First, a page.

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Ajish P Joy
Ajish P Joy

WORLDWATCH

Trump card

donald-trump Republican presidential hopeful Donald Trump speaks to the media during a tour of the the World Trade International Bridge at the US-Mexico border in Laredo, Texas | AP

The unexpected surge of Donald Trump points to the increasing alienation of the Republican core

On July 20, Governor John Kasich of Ohio formally announced his plans to join the Republican nomination race for the 2016 presidential elections. Kasich, considered to be a formidable candidate with an impressive résumé and known to be close to the Republican establishment, announced his bid at the Ohio State University in Columbus. On any given day, news media covering the nomination race would have given Kasich wall-to-wall coverage, but unfortunately for him, it was the day Donald Trump chose to tear into Republican Senator Lindsey Graham, displaying in public the senator’s phone number and revealing that he had sought Trump’s help many years ago, for an introduction to get into the Fox television circuit. Needless to say, while Trump dominated airwaves, Kasich was lost as a footnote on the day’s headlines. For better or for worse, it is Trump season in US politics.

Trump, 69, is a real estate developer and a television show host with an estimated personal worth of about $10 billion. Four years ago, he had considered joining the Republican field to challenge Barack Obama, but later backed out. He has now made a dramatic re-entry to the Republican field. Although no one took him seriously to begin with, Trump now leads the 16-member Republican field, leaving behind establishment favourites like Jeb Bush, brother of former president George W. Bush and Wisconsin Governor Scott Walker.

A Washington Post-ABC News poll held last week, puts Trump as the first choice for 24 per cent of Republican voters. With hardly any political or policy credentials, Trump has made it to the top by virtue of his outrageously controversial statements alone. He launched his campaign at the Trump Tower in New York with a xenophobic tirade against the Hispanics. “Mexico is sending to us people that have lots of problems. They are bringing drugs, and bringing crime, and their rapists,” he said. While he drew a lot of flak for his comments, it now seems that Trump chose his target audience well.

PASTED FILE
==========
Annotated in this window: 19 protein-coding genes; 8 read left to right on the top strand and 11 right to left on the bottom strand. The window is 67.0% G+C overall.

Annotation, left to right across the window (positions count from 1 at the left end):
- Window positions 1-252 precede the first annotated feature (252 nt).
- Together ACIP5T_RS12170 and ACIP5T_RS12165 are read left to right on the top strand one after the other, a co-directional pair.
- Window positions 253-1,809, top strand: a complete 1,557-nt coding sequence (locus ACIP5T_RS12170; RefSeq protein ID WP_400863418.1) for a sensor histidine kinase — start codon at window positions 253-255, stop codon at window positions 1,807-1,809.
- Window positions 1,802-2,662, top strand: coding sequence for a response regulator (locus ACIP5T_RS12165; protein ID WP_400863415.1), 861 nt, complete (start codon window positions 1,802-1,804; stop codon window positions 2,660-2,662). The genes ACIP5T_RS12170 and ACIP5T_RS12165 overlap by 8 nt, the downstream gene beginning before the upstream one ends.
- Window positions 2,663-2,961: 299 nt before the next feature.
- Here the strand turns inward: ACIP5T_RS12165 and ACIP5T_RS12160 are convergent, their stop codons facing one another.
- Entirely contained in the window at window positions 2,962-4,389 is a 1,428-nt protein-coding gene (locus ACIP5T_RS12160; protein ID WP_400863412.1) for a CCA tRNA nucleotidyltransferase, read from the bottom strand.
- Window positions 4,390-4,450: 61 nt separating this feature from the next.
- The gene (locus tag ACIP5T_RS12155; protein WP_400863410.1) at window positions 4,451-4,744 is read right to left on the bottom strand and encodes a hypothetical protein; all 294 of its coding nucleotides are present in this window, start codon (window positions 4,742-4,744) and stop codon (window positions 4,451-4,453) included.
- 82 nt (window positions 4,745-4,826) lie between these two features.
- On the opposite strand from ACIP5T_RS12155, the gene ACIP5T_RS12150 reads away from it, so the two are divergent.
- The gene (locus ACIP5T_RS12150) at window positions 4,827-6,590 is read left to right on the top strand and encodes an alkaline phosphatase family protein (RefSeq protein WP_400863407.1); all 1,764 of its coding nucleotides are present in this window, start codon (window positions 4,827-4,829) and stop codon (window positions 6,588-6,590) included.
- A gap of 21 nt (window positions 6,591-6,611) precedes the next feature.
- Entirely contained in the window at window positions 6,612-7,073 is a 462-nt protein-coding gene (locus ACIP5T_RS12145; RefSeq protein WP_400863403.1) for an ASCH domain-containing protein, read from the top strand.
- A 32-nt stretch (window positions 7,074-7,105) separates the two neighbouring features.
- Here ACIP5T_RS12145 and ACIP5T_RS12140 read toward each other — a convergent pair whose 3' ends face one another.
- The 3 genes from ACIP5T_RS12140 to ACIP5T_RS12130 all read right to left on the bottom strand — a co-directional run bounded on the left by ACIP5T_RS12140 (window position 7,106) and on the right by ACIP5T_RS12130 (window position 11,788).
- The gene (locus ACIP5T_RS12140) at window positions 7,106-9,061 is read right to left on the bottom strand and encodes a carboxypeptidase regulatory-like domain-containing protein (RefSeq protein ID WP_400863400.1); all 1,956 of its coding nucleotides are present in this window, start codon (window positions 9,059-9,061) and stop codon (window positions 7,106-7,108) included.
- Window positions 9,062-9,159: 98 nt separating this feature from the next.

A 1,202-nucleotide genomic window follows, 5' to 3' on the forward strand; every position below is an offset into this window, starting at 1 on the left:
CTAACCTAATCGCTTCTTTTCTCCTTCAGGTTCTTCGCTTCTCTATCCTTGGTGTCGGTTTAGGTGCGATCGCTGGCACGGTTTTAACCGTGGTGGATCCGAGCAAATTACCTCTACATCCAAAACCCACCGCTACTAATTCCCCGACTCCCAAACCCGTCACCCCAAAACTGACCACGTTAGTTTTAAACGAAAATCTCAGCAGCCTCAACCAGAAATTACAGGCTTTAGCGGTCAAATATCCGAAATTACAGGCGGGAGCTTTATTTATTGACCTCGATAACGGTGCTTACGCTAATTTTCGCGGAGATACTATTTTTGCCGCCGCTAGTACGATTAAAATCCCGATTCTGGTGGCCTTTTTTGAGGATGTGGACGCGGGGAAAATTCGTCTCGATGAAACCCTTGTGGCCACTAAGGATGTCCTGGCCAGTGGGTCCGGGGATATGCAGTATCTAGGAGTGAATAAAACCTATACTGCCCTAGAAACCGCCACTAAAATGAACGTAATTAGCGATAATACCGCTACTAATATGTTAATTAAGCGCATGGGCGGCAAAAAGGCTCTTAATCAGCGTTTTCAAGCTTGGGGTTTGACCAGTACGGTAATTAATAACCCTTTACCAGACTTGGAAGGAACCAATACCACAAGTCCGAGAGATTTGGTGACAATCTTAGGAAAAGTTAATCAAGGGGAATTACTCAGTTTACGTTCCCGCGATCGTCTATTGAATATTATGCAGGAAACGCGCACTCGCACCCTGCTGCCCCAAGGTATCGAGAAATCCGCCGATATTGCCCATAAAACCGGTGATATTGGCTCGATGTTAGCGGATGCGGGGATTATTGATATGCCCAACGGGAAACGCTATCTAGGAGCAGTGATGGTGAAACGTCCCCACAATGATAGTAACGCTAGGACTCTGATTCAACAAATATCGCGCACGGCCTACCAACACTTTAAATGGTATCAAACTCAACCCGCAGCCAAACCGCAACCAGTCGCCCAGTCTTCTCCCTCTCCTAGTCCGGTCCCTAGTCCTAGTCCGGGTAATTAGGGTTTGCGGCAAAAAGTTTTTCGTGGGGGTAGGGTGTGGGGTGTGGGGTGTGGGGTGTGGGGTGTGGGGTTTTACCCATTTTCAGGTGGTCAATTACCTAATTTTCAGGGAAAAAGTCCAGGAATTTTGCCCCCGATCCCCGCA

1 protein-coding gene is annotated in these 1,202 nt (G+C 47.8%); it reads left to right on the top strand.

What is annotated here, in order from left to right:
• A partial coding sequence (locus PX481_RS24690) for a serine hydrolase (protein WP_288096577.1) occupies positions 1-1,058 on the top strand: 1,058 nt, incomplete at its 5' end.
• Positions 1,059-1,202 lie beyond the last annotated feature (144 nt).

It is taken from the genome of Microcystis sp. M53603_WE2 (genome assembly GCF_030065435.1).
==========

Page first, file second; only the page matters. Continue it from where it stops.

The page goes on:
Trump’s relentlessly shrill anti-immigration rhetoric has made him the favourite candidate of the conservative Republican base, which loathes undocumented immigration. Moreover, he puts across his views in the most politically incorrect manner as possible, stopping just short of outright racism, which enhances his appeal among large swathes of white collar Republicans.

McCain (File) John McCain is greeted by President Richard Nixon (left) in Washington. Trump criticised Sen. John McCain’s military record, saying the party’s 2008 nominee and former prisoner of war was a “war hero because he was captured. I like people who weren’t captured” | AP

Trump’s irreverence towards everything hitherto considered sacrosanct is possibly another factor which attracts his supporters. His attack on Senator John McCain of Arizona, a decorated Vietnam veteran, is a case in point. He said he did not consider McCain a hero because he got caught as a prisoner of war. Although it came from a man who dodged draft on flimsy grounds and stayed out of Vietnam, it did not seriously hamper his prospects, at least immediately. Opinion polls held a day after his remarks on McCain showed that the dent in his ratings was less than three per cent.

And, Trump was unrepentant although he was criticised by nearly everyone, including the other Republican candidates and even Democrats. He followed it up with a newspaper op-ed further criticising McCain and fellow presidential hopefuls. “The reality is that John McCain the politician has made America less safe, sent our brave soldiers into wrong-headed foreign adventures, covered up for President Obama with the VA scandal and has spent most of his time in the Senate pushing amnesty. He would rather protect the Iraqi border than Arizona’s,” wrote Trump. “A number of my competitors for the Republican nomination have no business running for president. I do not need to be lectured by any of them. Many are failed politicians or people who would be unable to succeed in the private sector.”